Probably Facebook.  I understand it the best and seem to get the best response from readers on it.  I’m trying to get better at twitter and snapchat, but they are a work in progress.  Social media is so important to independent authors and we have to spend so much time each day learning it and more importantly, finding and engaging with readers.  I still have so much to learn about it.

Get 6 months of Amazon Music Unlimited FREE when you buy a select Echo device

What advice would you give to aspiring or just starting authors out there?

Keep on writing.  Get the first draft done because once you do, the second draft is always better than the first and the third draft is better than the second. Every day you got to put some words on paper because without the words, your stories don’t get told.  You have great stories to tell.  You just have to believe in them.

What does the future hold in store for you? Any new books/projects on the horizon?

I’m still practicing law, but every day am closer to becoming a full time writer.  I am about to restart a novel I have put away for awhile that I think holds a lot of promise.  It involves a parent whose kid kills the president.  Can’t wait to get back to it.

Advertisements

About the Author

James Rosenberg is a 3rd generation trial attorney with plenty of stories to tell.
Inspired not only by the courtroom stories his father and grandfather used to tell
him when he was a child, but also by the wild adventures he’s encountered through
his own experience as a lawyer. James is fascinated by the intricate, interpersonal
dynamics of every trial he’s endured. Whether it’s the raw emotion on display in
court, the tension in the air that builds until someone wins, or the impact that a
case’s decision has on the parties involved, James is always paying attention and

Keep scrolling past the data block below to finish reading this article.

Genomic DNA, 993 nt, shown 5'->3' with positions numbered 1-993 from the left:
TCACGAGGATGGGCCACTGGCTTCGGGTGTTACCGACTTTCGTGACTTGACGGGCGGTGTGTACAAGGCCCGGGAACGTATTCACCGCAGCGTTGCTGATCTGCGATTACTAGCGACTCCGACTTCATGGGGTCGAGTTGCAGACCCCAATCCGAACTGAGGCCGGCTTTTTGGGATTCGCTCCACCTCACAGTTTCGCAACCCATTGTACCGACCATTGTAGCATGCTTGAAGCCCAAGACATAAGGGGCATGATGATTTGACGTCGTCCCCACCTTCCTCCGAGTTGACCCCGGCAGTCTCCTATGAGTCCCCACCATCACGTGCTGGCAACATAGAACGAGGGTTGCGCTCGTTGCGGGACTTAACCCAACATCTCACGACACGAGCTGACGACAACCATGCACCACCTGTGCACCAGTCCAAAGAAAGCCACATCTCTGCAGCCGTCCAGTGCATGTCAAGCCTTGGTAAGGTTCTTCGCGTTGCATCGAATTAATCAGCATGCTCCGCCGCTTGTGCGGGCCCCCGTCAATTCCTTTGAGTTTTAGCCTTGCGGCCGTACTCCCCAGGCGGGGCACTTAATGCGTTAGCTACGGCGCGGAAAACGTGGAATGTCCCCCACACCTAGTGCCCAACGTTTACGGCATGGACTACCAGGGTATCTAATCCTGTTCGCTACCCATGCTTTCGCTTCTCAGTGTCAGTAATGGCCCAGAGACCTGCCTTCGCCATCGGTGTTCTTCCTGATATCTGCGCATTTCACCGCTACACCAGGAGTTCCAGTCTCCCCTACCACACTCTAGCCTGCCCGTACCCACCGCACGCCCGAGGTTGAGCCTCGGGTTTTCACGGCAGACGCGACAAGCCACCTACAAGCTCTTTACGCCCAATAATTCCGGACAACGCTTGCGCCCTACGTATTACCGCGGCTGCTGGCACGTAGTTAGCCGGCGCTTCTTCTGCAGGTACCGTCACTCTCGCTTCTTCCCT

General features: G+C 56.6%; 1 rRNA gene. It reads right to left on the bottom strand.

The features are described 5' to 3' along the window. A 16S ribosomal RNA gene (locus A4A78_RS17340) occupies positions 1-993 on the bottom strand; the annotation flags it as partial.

keeping tabs on what’s happening.

In his debut novel, “Legal Reserves”, James flexes his creative muscle outside of the
courtroom to share his stories, with a fictional twist, through the eyes of archetypes
he knows well.

A native of Pittsburgh and a graduate of Taylor Allderdice High School and the
University of Pittsburgh School of Law, James has been a trial attorney in Pittsburgh
for almost 30 years. He started writing legal thrillers as a stress reducer and finds
this creative outlet to be a fun and meaningful diversion from his day job.

When he’s not trying cases, he’s either dreaming up his next book idea, spending
time with his wife and three kids, or both.

To contact James email Rosenberg@marcus-shapira.com

Facebook:   https://www.facebook.com/RosenbergWrites/

Twitter:  https://twitter.com/RosenbergWrites

Author website:  Jamesrosenbergauthor.com

Leave a Reply

Fill in your details below or click an icon to log in:

WordPress.com Logo

You are commenting using your WordPress.com account. Log Out /  Change )

Google photo

You are commenting using your Google account. Log Out /  Change )

Twitter picture

You are commenting using your Twitter account. Log Out /  Change )

Facebook photo

You are commenting using your Facebook account. Log Out /  Change )

Connecting to %s

This site uses Akismet to reduce spam. Learn how your comment data is processed.